I had a contractor, whose opinion I value, tell me that the way he does
baseboards for a room intended for carpet is to raise the baseboards so the
carpet guy can slide the carpet in under. He said that that's the typical
way of doing it nowadays. He wants to do that on a job for me.
I am not sure if I like that look, and have always seen the carpet butted up
against a baseboard.
Any opinions on the aesthetics of his approach?
I think this is an locality thing. In this area, for carpet, I've just seen
it with tack strip about 1/2" from baseboard, then tucked against
For sheet vinyl, the baseboard sits on top, barring there's not a shoe
For ceramic,wood, or laminate, there seems to always be shoe mold.
It probably would be a good idea, to get local opinions from an actual
Maybe I have not been looking in the right places, but I have ALWAYS
seen the baseboard left up some (normally about 1/2 inch) and the tack
strips set inside just a bit, and then the carpet is tucked UNDER the
its a good look and it's really the right way of doing it. You have a good
contractor! Many would just make it easy on themselves and install it
against the floor. Just make sure you tell him what type of carpet your
installing, short or long pile?
"You can lead them to LINUX
but you can\'t make them THINK"
On Fri, 08 Dec 2006 23:52:50 -0600, firstname.lastname@example.org ()
I lived in a luxury building, built in 1930 in Brooklyn NY, when
Clinton Hill was one of the 3 status neighborhoods in all of Brooklyn,
maybe the most ritzy. Although when I lived there, I could afford it.
Hardwood floors throughout, and wall-to-wall carpeting was not used
then, ?or at least not popular?
But in the kitchen, the baseboards were at least a quarter inch higher
than the floor. The (real) linoleum was worn out, and I ripped it up.
Wasn't thick.** It was really nice when the installer put the vinyl
linoleum under the baseboards. Even though the vinyl was much less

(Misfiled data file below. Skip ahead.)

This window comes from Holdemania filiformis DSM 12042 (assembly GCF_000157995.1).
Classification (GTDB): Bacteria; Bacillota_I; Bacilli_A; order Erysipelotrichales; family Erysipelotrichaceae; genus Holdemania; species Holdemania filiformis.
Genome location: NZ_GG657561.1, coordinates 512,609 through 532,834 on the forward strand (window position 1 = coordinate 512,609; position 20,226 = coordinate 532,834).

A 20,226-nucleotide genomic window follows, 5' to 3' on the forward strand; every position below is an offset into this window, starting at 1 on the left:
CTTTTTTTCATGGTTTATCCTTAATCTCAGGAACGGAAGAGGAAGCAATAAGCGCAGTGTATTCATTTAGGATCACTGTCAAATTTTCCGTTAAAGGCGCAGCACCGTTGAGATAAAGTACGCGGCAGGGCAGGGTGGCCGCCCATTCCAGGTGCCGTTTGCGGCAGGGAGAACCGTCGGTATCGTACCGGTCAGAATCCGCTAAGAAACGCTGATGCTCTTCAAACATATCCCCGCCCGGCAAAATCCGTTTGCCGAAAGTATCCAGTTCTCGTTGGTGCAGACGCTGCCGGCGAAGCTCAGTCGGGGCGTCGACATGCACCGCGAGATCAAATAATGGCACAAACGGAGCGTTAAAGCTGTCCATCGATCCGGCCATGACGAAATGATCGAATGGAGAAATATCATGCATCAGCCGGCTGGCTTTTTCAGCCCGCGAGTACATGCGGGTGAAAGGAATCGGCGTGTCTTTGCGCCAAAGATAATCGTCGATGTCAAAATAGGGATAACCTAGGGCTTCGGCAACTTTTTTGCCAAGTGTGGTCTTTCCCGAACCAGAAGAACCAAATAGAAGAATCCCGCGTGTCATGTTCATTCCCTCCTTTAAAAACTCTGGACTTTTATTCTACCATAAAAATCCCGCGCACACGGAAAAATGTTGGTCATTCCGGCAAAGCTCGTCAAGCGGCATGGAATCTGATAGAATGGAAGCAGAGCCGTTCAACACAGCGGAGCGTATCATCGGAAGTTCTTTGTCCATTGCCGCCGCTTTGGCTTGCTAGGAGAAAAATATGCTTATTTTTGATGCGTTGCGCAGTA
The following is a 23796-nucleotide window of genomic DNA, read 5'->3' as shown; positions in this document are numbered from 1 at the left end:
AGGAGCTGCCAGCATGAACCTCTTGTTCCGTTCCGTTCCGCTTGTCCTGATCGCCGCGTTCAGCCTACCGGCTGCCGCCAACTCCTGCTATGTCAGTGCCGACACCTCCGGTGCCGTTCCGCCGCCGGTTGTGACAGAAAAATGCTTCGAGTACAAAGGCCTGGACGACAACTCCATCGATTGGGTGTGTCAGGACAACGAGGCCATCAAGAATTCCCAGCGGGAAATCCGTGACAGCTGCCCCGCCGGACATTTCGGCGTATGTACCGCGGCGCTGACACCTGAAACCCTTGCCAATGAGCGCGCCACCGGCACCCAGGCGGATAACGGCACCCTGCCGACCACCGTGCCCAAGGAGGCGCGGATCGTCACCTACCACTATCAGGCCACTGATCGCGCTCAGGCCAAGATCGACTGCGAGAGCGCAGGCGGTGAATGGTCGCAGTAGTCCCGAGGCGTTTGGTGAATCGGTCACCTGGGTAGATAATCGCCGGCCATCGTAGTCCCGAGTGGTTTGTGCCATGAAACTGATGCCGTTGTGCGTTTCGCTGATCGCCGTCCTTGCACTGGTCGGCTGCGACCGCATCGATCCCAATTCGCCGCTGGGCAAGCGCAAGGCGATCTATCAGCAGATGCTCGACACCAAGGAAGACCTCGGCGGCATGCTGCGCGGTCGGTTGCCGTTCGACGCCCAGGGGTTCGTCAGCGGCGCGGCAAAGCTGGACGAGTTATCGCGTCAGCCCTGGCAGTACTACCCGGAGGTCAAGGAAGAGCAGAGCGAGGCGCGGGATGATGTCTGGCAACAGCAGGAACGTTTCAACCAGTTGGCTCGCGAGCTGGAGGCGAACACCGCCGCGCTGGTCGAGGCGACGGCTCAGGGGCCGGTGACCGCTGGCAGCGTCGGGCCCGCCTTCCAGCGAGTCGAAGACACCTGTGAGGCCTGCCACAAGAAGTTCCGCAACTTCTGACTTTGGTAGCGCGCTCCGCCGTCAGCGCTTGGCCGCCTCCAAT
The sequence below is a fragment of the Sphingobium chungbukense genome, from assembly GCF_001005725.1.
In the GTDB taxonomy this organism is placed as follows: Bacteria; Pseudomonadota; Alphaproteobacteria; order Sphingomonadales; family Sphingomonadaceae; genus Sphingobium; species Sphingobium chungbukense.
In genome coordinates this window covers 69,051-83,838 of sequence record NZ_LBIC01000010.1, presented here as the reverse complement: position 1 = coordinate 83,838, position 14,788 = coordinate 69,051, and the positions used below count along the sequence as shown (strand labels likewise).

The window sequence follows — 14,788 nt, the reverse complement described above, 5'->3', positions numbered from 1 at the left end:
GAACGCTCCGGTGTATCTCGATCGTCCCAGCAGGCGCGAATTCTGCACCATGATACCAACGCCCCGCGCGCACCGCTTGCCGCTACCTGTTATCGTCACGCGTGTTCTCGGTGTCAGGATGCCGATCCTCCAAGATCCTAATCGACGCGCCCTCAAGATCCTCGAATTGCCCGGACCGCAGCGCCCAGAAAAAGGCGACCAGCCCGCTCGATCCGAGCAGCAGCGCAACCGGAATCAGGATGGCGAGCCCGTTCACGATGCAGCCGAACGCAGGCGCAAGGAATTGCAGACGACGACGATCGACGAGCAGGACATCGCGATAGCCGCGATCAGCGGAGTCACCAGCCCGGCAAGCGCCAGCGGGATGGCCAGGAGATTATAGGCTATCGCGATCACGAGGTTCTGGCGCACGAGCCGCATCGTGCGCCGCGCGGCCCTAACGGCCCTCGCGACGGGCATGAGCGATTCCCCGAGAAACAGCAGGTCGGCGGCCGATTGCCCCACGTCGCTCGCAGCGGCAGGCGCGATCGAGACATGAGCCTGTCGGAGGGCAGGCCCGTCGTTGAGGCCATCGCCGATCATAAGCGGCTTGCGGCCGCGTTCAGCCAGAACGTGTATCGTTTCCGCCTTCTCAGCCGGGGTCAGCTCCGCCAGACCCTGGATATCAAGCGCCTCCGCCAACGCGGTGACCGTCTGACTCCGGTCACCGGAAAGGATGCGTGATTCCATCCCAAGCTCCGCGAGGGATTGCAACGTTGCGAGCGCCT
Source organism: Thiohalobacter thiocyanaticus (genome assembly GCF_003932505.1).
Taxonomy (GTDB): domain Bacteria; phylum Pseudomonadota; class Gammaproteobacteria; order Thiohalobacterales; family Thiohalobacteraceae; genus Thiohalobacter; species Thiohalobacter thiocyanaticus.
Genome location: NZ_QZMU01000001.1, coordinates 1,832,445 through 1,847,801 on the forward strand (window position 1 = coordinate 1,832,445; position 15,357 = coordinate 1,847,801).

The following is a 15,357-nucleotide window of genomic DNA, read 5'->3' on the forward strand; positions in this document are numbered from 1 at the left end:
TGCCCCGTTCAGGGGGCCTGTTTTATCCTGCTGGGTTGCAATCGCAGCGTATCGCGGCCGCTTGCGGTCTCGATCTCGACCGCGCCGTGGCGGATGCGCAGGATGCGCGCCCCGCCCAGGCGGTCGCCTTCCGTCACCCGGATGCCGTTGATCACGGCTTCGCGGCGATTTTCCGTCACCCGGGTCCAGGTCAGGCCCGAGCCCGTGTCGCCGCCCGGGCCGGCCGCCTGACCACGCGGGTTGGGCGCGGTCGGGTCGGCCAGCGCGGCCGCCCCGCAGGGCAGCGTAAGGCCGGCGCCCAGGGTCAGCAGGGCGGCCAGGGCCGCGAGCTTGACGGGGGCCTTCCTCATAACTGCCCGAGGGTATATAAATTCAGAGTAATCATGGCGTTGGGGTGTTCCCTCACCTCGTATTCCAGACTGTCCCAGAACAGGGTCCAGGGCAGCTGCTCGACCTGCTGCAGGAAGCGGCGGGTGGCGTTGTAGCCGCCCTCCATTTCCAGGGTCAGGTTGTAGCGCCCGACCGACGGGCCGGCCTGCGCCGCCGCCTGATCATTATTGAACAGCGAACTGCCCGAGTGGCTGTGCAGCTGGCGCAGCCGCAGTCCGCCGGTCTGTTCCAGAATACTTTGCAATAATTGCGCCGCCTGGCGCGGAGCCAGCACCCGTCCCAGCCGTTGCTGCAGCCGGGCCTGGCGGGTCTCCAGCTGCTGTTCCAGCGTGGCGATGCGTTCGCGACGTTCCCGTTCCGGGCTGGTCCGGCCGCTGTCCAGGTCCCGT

thick than the space available, that part never bothered me. I guess
in a way it is "impure" or something for there to be more space than
needed, and that's the kind of thing I care about, but in this case it
didnt' bother me.
**The guy who came to install the vinyl linoleum floor (in 1975
charged 10 dollars for delivery and installtion. Of course it only
took him 5 minutes to install, and he did a great job. It would have
taken me at least 4 hours. I'm not counting the time it took to move
out the fridge, the stove, the sink, the cabinet under the sink, and
OK, I am going to give my assessment of this and why. I have
been doing trim for over 35 years. I am a general contractor
now, but I started out as a trim sub about 30 years ago. I
have been putting in baseboard for a long time.
This raised base technique is fairly new. It started about 20
years ago or so, but I had never seen it before that. At
first, I balked at doing it that way because I thought it was
stupid. I had always run base right against the floor and the
carpet was butted against it. I had several builders that
demanded it and so I did what I was told and installed it
however the client wanted it. I did do some research to find
out why people would want it this way and although I have not
found anyone that can give me a definitive answer to this
question, I have come to a conclusion.
Baseboards and door casing used to be 2 totally different
animals. Similar, but different. If you had 2-1/2" casing,
the base would be 3-1/2". If the casing was 3-5/8", the base
would be 5" or thereabouts. Same profile on the small edge,
but a wider "flat area". It still exists like that today.
Compare the two at this site:
Some builders began to use casing for everything, door trim
and base. It saved a little money. These are the guys that
wanted the base raised off the floor. If you want the same
width (or the appearance of the same width), then if you use
the casing for base, you have to raise it off the floor in
order for more of it to be visible after the carpet is
installed. You don't have to do this when using casing and base.
It was done so much, that it became the standard for about 50%
of builders, whether they used base or casing for the base
trim. Since noone knew any better, it has become an accepted
way of doing things.
Just my informed opinion, but I defy anyone to give a better
reason for raising the base off the floor.
As almost all of your posts are this was a nice informative post Robert.
BTW for the OP. It is also the defacto standard around here in all price
ranges of home.
tmurf has a very valid point about future painting.
But, there is one downside to the raised BB process. There is no way to
caulk between the BB and the floor when you raise them. Even in a new
insulated house this can be a major entry point for cold air in colder
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